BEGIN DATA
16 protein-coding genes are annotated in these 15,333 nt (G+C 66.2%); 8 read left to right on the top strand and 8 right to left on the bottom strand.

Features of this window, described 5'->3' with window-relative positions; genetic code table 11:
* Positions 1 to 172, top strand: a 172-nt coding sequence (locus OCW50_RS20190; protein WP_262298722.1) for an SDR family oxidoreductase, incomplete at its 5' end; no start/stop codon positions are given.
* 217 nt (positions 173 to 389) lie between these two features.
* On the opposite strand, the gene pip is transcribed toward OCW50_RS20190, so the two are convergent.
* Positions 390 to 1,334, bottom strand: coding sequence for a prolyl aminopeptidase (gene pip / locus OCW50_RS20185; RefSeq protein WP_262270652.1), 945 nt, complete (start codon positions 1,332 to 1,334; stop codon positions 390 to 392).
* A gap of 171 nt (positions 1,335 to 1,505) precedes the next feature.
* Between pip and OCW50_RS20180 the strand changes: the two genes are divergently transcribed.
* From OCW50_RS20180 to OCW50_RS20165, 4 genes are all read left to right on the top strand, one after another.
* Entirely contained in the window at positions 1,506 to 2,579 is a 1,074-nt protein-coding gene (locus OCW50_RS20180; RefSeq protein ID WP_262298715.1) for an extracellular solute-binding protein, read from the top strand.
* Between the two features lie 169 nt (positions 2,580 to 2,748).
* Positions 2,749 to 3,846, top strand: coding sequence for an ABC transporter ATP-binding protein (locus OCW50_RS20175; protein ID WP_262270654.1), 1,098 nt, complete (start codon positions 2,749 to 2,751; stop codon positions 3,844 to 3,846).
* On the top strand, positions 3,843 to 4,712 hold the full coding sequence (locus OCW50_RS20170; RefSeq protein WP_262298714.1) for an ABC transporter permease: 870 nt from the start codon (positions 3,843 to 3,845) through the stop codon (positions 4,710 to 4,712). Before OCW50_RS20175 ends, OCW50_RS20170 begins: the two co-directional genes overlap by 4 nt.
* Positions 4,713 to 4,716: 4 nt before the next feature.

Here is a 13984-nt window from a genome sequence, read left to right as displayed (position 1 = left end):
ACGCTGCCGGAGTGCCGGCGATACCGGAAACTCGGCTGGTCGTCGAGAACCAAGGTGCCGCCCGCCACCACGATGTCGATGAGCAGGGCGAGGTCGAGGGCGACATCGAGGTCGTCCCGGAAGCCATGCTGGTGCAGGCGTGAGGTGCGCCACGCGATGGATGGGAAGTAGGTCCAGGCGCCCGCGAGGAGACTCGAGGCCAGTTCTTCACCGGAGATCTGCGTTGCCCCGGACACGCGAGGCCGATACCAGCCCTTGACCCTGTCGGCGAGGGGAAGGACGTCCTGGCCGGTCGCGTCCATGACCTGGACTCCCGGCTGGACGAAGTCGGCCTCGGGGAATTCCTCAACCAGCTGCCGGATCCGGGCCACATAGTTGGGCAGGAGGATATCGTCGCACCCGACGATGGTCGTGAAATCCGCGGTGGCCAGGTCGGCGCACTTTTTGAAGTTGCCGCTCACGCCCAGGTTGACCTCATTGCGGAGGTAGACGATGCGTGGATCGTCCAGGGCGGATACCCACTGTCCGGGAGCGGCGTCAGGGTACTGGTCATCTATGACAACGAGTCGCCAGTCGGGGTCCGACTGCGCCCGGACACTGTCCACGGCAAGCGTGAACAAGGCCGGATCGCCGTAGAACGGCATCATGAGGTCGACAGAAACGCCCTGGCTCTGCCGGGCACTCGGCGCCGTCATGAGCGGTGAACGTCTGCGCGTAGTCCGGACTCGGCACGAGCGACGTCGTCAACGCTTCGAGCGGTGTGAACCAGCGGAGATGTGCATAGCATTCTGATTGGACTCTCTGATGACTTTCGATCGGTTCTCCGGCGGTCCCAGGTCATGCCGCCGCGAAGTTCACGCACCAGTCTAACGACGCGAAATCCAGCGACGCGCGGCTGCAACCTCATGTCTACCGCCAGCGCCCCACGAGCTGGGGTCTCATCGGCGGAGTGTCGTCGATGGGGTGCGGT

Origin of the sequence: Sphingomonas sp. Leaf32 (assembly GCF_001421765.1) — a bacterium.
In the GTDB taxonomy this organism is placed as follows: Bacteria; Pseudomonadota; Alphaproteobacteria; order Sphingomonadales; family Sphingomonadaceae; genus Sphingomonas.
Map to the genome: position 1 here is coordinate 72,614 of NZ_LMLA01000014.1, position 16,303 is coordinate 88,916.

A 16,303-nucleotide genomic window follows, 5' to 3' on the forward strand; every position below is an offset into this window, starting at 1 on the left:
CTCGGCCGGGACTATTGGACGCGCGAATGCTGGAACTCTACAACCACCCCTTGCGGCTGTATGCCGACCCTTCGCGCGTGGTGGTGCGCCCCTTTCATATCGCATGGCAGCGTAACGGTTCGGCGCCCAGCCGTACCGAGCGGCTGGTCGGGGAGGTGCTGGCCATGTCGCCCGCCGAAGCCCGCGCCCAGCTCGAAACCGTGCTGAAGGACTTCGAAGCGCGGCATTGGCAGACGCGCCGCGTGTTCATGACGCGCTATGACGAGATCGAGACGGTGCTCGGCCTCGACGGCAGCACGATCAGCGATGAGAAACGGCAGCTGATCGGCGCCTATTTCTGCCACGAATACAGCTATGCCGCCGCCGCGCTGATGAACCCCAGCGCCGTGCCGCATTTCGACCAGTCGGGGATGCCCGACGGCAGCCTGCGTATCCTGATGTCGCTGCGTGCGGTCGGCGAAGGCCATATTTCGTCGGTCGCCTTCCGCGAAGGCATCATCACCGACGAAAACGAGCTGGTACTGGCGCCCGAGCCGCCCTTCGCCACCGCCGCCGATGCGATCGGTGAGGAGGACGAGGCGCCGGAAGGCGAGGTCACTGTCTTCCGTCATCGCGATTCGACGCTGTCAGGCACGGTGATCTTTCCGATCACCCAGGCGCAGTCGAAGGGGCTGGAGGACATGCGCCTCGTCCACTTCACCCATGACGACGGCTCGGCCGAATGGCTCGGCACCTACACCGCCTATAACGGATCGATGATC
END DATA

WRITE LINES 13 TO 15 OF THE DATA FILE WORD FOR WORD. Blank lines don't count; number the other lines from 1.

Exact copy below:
* On the top strand, positions 3,843 to 4,712 hold the full coding sequence (locus OCW50_RS20170; RefSeq protein WP_262298714.1) for an ABC transporter permease: 870 nt from the start codon (positions 3,843 to 3,845) through the stop codon (positions 4,710 to 4,712). Before OCW50_RS20175 ends, OCW50_RS20170 begins: the two co-directional genes overlap by 4 nt.
* Positions 4,713 to 4,716: 4 nt before the next feature.

Here is a 13984-nt window from a genome sequence, read left to right as displayed (position 1 = left end):